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Beer Town: Loving lager in the time of the pandemic

Brewed in the Czech Republic, Pilsner Urquell is known as “the world’s first Pilsner.”
Brewed in the Czech Republic, Pilsner Urquell is known as “the world’s first Pilsner.”

Credit: Bob Townsend

Credit: Bob Townsend

I’ve always loved lager.

It’s the first beer I ever sipped, long before I knew there were any other styles. And it was what my father and grandfather drank on draft at the joint at the end of our road.

For fun, my father and grandfather made beer in the basement, sometimes. But they would be the first to admit, it wasn’t anything like lager. Later, when I started home brewing, I managed to approximate the kind of brown ale they made, and I agreed.

Then, as craft beer came calling, American pale ale and IPA, Russian imperial stout and Belgian saison captured my imagination — while lager took a back seat as the thing I would drink in the summer or with particular foods, such as pizza or Tex-Mex.

More recently, though, I’ve returned to lager in a big way. Like other beer drinkers I know, I find it’s an antidote to current styles that are too big or too murky or too sour or brewed with too many competing ingredients.

Not surprisingly, I suppose, the pandemic has strengthened my lager bond. Besides the beers I sample to write about, lager is what I drink on my porch most of the time. It’s light and refreshing, of course. But it’s comforting, too. And comfort is something people want and need right now.

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Good Word Brewing and Blackberry Farm Brewery collaborated on an Italian Pilsner called Any Day Now.
Courtesy of Bob Townsend
Good Word Brewing and Blackberry Farm Brewery collaborated on an Italian Pilsner called Any Day Now. Courtesy of Bob Townsend

Credit: Bob Townsend

Credit: Bob Townsend

I hear that from chefs, who are offering comfort food on their takeout menus. And brewers, who say their familiar core beers are outselling everything else by a wide margin.

Grocery and package stores confirm that’s what customers want, as well. Adam Tolsma, the beer buyer for Green’s Beverages, told me, “It’s like they’re coming home to Mama.”

One thing I should note, though, before anyone freaks out: I am not drinking Budweiser or Miller Lite. I’m drinking local craft lagers, and classic Czech- and German-style Pilsners.

By grace or coincidence, this spring and early summer has been a really fine time for lagers made by Georgia breweries. And most have been released in generous 16-ounce cans.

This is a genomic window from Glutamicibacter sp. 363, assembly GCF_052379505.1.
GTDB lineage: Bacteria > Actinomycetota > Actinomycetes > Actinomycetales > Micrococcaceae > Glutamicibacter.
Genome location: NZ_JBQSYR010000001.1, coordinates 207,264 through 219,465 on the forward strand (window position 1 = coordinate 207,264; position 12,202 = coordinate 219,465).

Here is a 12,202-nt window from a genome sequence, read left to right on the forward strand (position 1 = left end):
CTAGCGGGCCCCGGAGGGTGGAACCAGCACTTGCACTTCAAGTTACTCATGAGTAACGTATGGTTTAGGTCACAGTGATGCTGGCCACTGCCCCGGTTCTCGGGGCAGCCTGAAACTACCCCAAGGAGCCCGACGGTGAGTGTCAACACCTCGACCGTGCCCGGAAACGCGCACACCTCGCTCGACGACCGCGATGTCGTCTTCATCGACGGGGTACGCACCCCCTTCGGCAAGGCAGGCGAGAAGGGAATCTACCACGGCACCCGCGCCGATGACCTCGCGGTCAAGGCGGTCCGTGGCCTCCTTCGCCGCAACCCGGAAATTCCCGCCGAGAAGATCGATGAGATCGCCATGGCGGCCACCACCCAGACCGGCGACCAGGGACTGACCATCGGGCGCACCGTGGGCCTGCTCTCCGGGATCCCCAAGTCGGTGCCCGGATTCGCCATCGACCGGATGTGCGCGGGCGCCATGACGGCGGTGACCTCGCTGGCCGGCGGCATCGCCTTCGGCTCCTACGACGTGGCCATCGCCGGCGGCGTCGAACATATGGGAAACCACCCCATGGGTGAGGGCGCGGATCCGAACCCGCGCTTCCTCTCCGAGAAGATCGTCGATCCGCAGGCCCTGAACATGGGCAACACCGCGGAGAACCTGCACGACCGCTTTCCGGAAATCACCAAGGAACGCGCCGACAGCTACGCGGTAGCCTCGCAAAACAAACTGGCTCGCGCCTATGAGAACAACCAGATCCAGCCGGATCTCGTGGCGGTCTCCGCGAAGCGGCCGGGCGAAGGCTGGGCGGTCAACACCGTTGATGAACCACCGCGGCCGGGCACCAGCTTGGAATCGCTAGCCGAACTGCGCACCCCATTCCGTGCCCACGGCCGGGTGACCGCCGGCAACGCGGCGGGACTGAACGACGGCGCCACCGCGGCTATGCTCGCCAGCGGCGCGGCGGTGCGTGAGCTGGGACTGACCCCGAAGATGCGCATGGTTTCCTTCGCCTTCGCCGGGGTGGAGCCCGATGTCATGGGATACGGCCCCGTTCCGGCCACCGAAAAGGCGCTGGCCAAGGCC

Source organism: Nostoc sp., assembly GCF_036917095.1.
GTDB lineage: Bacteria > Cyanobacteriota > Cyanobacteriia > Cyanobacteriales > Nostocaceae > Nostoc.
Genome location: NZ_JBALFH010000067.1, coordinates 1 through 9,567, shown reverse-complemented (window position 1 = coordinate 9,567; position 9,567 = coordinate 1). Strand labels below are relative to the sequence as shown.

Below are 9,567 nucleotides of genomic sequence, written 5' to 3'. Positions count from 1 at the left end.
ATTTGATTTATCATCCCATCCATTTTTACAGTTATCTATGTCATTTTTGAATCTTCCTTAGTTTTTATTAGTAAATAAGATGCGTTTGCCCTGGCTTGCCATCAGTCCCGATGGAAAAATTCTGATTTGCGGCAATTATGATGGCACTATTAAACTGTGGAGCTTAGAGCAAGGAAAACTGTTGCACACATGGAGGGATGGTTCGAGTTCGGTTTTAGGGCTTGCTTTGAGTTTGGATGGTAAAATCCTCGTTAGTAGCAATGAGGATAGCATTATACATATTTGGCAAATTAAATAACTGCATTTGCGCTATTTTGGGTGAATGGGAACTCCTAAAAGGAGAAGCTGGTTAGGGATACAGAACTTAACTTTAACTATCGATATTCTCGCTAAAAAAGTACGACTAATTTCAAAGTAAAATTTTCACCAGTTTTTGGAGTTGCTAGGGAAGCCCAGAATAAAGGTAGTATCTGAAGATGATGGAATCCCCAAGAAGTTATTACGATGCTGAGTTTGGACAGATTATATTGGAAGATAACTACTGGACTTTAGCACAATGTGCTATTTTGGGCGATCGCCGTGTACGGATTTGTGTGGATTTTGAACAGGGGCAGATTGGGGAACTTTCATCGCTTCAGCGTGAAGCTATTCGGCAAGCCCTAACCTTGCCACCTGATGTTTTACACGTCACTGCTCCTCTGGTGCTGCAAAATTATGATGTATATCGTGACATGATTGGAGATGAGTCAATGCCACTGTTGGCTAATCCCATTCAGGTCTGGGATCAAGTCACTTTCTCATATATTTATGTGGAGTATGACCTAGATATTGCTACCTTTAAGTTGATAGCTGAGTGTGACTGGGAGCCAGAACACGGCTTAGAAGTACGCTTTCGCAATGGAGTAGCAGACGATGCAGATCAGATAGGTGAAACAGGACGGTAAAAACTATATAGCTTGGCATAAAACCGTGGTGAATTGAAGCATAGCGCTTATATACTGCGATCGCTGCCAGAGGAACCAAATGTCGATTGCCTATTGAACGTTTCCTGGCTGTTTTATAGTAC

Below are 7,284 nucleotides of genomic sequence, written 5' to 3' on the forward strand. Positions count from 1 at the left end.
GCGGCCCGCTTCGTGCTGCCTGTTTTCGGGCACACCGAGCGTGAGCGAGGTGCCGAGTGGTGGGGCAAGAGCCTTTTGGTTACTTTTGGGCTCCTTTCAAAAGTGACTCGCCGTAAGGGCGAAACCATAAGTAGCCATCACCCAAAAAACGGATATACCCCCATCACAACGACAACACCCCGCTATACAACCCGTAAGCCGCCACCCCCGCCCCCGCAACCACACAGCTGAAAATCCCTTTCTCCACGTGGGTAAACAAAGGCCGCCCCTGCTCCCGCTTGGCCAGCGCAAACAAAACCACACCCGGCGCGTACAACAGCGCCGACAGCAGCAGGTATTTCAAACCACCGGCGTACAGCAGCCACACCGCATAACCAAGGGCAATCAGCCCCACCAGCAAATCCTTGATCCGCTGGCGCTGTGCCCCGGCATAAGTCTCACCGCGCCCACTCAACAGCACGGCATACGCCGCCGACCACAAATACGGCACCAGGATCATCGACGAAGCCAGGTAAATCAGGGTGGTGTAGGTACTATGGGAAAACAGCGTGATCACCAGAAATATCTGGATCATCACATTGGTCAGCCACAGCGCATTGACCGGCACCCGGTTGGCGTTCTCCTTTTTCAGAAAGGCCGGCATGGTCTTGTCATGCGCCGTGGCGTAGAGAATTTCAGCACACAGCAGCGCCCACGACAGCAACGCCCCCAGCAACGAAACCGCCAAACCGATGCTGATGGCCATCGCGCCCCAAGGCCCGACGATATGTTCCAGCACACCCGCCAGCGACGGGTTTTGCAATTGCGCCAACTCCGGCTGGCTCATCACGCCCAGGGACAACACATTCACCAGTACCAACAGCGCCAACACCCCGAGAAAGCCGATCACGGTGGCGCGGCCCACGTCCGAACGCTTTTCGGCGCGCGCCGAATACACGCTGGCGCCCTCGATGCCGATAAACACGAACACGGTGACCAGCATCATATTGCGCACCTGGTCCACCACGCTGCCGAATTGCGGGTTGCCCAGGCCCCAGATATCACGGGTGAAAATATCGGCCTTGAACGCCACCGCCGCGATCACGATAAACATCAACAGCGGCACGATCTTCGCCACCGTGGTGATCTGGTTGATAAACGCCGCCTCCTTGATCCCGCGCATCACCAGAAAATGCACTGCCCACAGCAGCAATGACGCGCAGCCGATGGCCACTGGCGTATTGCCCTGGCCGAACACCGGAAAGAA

Scofflaw’s new Los Malhechores Mexican lager is an easy-drinking 4.2% alcohol beer brewed with Pilsner malt and a bit of corn. Its malty aromas and flavors are balanced by a bit of hop bitterness, with citrus notes and a touch of sweetness.

Halfway Crooks’ ADA is a German 4.8% alcohol Pilsner brewed with German Pilsner malt and German hops. Look for citrus and subtle floral hops complementing the soft house lager yeast character. It’s unfiltered and “lagered for a long period.”

Creature Comforts and Burial Beer collaborated on Culture Keepers.
Creature Comforts and Burial Beer collaborated on Culture Keepers.

Credit: Bob Townsend

Credit: Bob Townsend

Sadly, two of my favorites were limited-edition collaborations that aren’t available now but hopefully will be available in some form in the future.

Good Word’s Any Day Now was an Italian Pilsner made with Blackberry Farm Brewery. The pale gold Pils had a delicate mouthfeel, lovely earthy and herbal notes, and bracing bitterness in the finish. At 5% alcohol, it proved a perfect pandemic porch beer.

Creature Comforts’ Culture Keepers was a bigger 7% alcohol maibock brewed with Burial Beer. It was a near-perfect, naturally carbonated malty lager — clean, balanced and beautiful to behold, with traditional ingredients, including Czech Saaz hops and Munich malt.

But since March, my go-to beer has been Pilsner Urquell, sold in a 4-pack of 16-ounce cans and readily available in package and grocery stores. Brewed since 1842, it is the original, and still one of the best, Pilsner-style lagers in the world.

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